Tuesday, 29 March 2016


They are bad people. They should suffer.

Kill List


I don’t send them solicitor’s letters.



I was once asked by a girlfriend why it was that I was watching a particular movie for something like the 40th time. The answer seemed obvious to me, but it seems that some people fail to understand. Would you look at a van Gogh painting once and once only?

Imagine buying an album by a band you love. You play it once and you never listen to it again. Unlikely, I’m sure you’ll agree. You will play it, as we used to say, until the grooves wear out. For me, film is the same. I will gladly watch a film fifty, sixty, seventy times. Performance. Get Carter. Stalker. Apocalypse Now. Naked. Casino. Orphee. All films I have seen at least fifty times and would happily watch another fifty. 2011’s Kill List is one such film.

Directed by Ben Wheatley, who also directed Down Terrace – which I have not seen – and the extraordinary A Field in England, Kill List is the story of two ex-servicemen turned hit men. After a botched operation in Kiev, they are offered a job to execute three men. Their mysterious client pays them well, but the job becomes darker and more dangerous than they had bargained for.

The film develops with an eerie relentlessness. It is supported by a moral framework familiar to most movie-goers; bad guys who do good things. But it is punctuated with dreamlike moments of sinister portent. The scene in the doctor’s office in which Jay visits to have his slashed-open hand seen to is extraordinary.

England is made to look exactly as it is, ugly with occasional beauty. The camera work is jerky and realistic. Scenes move unevenly, but the lack of balance is intentional, the bleeding of the soundtrack across scene cuts deliberately disorienting. The central figures are deeply flawed men, stumbling, drinking and joking their way through their doomed and dark odyssey. As Jay begins to lose control, going at his work of execution ‘like a Hackney crackhead’, so the film itself begins to split and rupture.

If you know something about the structure of film screenplays, you will know that after 23 minutes you should have your first plot point, an incident, speech or occurrence that sets up the action to come. The power of Kill List lies in the first plot point, involving a girl at a dinner party who uses the bathroom. It hardly sounds enthralling, I grant you, but it is what she does in the bathroom that insists that you watch this film more than once. If you don’t re-watch it, it simply doesn’t make sense. I didn’t get close to grasping the film until about the fourth time of watching.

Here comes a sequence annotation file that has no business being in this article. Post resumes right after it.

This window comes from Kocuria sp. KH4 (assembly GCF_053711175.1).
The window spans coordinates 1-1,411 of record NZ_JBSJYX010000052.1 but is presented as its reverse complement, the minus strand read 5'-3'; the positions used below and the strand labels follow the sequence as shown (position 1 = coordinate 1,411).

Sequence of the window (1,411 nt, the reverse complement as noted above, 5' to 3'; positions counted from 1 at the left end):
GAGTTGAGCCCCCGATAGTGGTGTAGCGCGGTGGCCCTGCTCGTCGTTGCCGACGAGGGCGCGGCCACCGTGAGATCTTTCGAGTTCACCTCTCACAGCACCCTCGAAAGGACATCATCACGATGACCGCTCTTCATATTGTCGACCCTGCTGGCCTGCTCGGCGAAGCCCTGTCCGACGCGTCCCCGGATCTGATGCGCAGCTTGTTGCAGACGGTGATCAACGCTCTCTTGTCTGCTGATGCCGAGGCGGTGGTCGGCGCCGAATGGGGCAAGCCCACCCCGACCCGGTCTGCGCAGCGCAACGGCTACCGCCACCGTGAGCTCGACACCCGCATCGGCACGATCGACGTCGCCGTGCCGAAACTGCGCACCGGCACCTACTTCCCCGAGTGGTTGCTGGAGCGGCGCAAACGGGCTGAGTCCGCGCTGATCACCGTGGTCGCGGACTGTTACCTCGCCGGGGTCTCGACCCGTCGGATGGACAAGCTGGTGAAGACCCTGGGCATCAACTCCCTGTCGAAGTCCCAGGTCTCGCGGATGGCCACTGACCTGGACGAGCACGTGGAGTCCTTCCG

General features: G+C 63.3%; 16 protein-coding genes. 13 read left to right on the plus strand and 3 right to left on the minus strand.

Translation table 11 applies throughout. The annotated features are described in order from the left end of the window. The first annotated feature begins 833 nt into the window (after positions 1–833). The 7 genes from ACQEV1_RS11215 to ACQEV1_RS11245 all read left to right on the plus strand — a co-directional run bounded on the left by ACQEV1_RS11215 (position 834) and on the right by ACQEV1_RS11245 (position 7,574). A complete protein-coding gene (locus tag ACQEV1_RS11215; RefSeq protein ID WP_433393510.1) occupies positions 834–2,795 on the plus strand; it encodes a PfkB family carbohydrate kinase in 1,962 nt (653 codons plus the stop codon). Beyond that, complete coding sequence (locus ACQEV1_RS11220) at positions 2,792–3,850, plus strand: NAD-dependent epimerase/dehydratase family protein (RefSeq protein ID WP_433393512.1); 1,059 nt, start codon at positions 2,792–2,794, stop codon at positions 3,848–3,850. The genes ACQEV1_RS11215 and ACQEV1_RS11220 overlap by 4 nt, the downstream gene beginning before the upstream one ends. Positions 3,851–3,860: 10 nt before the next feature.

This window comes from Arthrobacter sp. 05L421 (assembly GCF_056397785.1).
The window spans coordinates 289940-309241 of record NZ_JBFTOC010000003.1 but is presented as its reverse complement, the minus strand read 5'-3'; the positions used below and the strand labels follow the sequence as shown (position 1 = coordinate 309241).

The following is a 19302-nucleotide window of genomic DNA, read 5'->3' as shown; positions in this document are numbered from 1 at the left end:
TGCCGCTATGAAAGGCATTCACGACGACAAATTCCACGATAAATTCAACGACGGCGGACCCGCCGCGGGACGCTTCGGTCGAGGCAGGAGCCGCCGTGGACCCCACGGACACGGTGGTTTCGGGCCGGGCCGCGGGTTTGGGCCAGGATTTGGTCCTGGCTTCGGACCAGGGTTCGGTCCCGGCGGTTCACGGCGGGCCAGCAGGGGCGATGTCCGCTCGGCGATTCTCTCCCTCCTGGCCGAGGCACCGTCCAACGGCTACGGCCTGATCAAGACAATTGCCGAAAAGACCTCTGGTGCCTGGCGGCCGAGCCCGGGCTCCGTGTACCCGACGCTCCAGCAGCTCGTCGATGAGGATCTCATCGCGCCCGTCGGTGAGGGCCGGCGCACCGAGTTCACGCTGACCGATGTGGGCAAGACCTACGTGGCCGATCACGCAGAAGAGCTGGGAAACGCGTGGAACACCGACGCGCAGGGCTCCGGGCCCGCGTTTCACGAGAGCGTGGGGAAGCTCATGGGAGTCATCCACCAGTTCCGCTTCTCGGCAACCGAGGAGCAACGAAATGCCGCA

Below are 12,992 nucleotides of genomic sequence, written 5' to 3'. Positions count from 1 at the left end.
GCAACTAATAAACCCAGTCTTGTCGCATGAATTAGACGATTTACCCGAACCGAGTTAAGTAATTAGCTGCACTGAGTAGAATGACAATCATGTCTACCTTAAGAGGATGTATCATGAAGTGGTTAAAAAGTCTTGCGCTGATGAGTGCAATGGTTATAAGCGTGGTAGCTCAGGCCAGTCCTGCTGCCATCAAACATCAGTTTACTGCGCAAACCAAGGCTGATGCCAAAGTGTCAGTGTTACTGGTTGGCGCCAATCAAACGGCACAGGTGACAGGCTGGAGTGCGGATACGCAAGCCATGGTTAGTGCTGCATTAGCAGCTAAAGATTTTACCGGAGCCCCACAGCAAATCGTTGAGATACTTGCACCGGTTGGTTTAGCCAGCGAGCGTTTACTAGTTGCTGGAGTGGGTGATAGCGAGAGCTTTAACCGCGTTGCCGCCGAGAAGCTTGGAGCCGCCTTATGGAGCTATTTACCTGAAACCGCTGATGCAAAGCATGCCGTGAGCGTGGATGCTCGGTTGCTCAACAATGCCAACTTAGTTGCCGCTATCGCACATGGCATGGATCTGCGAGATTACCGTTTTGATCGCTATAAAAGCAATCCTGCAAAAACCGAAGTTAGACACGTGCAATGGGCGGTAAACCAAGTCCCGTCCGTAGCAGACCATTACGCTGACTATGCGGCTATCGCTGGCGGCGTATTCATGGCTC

There is not a musical soundtrack to the film, in the usual sense of the term. A kind of orchestral white noise buzzes and rings about, and it ramps up the tension quite brilliantly.

The acting performances are incredible. In this age of talentless halfwits such as De Caprio and Pitt, we forget how difficult it is to portray the lives of ordinary people in extraordinary situations. Neil Maskell will be recognisable from various British films, and Michael Smiley – his partner in crime – is a brilliant actor.

The cross-cutting is fractured and disjointed, with some scenes functioning as strange non-sequiturs adding to the steady creep of terror the film produces. There are truly dreadful scenes. The killing of the librarian is one of the most stark filmic episodes I have ever seen. As the young people say on social media, you can’t unsee it.

 I can’t recommend Kill List highly enough. It’s the most inventive hitman movie I know, with an undercurrent of pure, metaphysical evil. Students of the occult will find much to interest them here. The film is riddled with clues and suggestions, and this is why it is not a film you can see once and only once. It is reminiscent, in curious ways, of The Wicker Man. The burst of extreme violence at the film’s climax recalls the orgiastic insanity of Taxi Driver and Straw Dogs.

Under no circumstances watch this film with a young person. It is shatteringly violent, and I still find one of the scenes difficult to sit through even at the tenth time of asking. A child who watched Kill List would be psychologically scarred for life. The last 20 minutes still haunt me, and I don’t care what I watch.

I believe it was Ian McKewan who said that in a society that is deeply troubled, its art – he was obviously talking about the novel – should reflect that disturbance at a fundamental level. So it is with film, the politicised, globalist crap that Hollywood churns out notwithstanding. McKewan went to my old university, Sussex, and allegedly began writing short stories to relieve the boredom of the courses he took. Boredom is the greatest enemy of the modern West, and sometimes it spits out art which makes one realise just how fractured and dysfunctional the modern world is.

If you care about film, you would not want to miss out on Kill List. If you do watch it, I hope you sleep tight afterwards.

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